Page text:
- MD announces opening on new branch at Buhleni
- Bank partners with UNESWA expert to mitigate effects of climate change in agriculture
Mhlume – In the past three years, Eswatini Bank, through its Agribusiness Unit, has disbursed funds exceeding E315 million to farmers across the country.
This was disclosed by Managing Director (MD) Nozizwe Mulela on her key address during the financial institution’s Agribusiness Forum at Mhlume Country Club. The forum was a networking day for the bank and stakeholders which included farmers and business partners such as the Eswatini Revenue Services (ERS) and the sugar cane industry among others. Mulela said Eswatini Bank’s main mandate is to develop all emaSwati through financial services and credit extension.
The MD highlighted, “the bank has developed a ‘low-cost account’ for farmers’ employees to cushion the blow from inflation, hence emphasising our commitment as a local bank to empowering emaSwati especially in the Agri-business sector. The bank continues to ensure customer-centricity through training and customer forums, while maximising different Credit Guarantee Schemes provided by the Central Bank of Eswatini for strengthened collaboration with key stakeholders including RESC, ESWADE, Ubombo Sugar Estate, NMC, NAMBOARD, World Vision Eswatini & Centre for Financial Inclusion (CFI). This has had a myriad of positives, such as; job creation, economic growth stimulation, poverty reduction, and pro-active farming through the use of technology.”
She continued, “Our Agribusiness Unit is working on expanding our footprint in the Agricultural sector in Eswatini. This upcoming initiative involves partnering directly with farmers in the country to tap into scarcely explored markets in crop production. More information will be shared as soon as the project has taken flight. We have other initiatives in the pipeline that include enlarging our footprint across the country by opening a new branch at Buhleni and offering services that meet worldwide standards. Through these expansions, we want to make our services available to all farmers, especially those living in the outskirts of town.”
Mulela added that food security is an issue that most are vaguely aware of, and they believe that Eswatini Bank should play her role in proactively seeking practical solutions of reducing the impending scarcity. That is why the bank wishes to partner with institutions such as the Royal Eswatini Sugar Corporation and other industry related stakeholders to explore efficient ways to help their clients through financial investment and innovative advisory.
“A close working relationship between farmers and agricultural lenders is essential to the economic growth of agricultural borrowers and the continued success of agriculture within the country. Agriculture remains the mainstay in Eswatini despite the challenges faced, as such, it is important to continue to tailor effective supervision and regulation to ensure the safety and soundness of agriculture financiers, while also making sure that undue burden does not constrain the capacity of these institutions to continue supporting the agricultural communities they serve,” she said.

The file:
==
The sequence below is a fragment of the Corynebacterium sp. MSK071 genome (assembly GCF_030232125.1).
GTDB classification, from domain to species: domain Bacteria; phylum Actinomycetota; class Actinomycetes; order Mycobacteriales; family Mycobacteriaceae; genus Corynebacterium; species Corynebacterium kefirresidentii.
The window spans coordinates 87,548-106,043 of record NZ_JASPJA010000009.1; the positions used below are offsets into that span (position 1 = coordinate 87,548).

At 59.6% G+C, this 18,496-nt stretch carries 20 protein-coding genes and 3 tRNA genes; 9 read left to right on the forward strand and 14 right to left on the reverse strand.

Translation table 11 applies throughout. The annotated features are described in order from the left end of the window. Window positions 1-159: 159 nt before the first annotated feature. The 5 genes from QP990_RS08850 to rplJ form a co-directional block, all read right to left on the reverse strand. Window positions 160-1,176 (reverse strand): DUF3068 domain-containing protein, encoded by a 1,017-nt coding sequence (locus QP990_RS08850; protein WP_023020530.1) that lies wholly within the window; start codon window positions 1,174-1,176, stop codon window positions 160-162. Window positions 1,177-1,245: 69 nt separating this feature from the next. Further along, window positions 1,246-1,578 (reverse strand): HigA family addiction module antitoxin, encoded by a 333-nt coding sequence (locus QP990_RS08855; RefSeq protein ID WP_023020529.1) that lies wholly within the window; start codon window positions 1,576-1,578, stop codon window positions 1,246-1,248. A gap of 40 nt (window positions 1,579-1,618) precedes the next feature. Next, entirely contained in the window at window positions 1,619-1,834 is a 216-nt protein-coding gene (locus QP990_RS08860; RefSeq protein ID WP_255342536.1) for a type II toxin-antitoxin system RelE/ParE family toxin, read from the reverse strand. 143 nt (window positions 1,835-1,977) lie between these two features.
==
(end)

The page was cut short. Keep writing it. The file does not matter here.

The MD said it was important for them to note that climate change is a reality and it therefore remains a top priority to the bank. She said that is why Eswatini Bank working with the University of Eswatini (UNESWA), the Faculty of Agriculture has aptly identified a small team of multi-sectoral experts, led by Professor Ambrose Manyatsi who will be determining how the bank is going to assist the agricultural sector in dealing with climate change and adaptability. This team will assess what farmers are going through, how it is affecting their bottom line and how they can improve it.
Feedback will then be presented by the team to stakeholders so that implementation towards mitigating against climate change can begin. Mulela said this is one way the bank endeavours to take a leading role in innovation and in enacting proposed solutions and their implementation.
Meanwhile, RES Corporation MD Nick Jackson explained about the industry structure noting that it is made up of millers and growers. There is a Sugar Act and a Sugar Agreement. The Sugar Act talks to the structure of the industry and the Agreement on how it will work. He said everything is done by consensus as there is equal representation by millers and growers. Council is the governing body – similar to a board.
Sugar Association (ESA) is the management who do the work. Current projects include Land expansion which incorporates Land clearing, Irrigation and civil works as well as Planting and tillage works. There is also Factory expansion that incorporates Design and project management as well as Supply and installation Sensitivity. Jackson also hinted on Future projects that include Electricity production (worth E5 billion) which incorporates Biomass boilers, Solar plants, Hydro plants and Electrical infrastructure There is also Alcohol production (worth E0.5billion) and incorporates Design and project management as well as supply and installation.
Long term projects include the production of bioplastics from sugar cane, supply of biomass for electricity generation, Eco tourism at and around Sand River Dam and Diversification into other agricultural crops.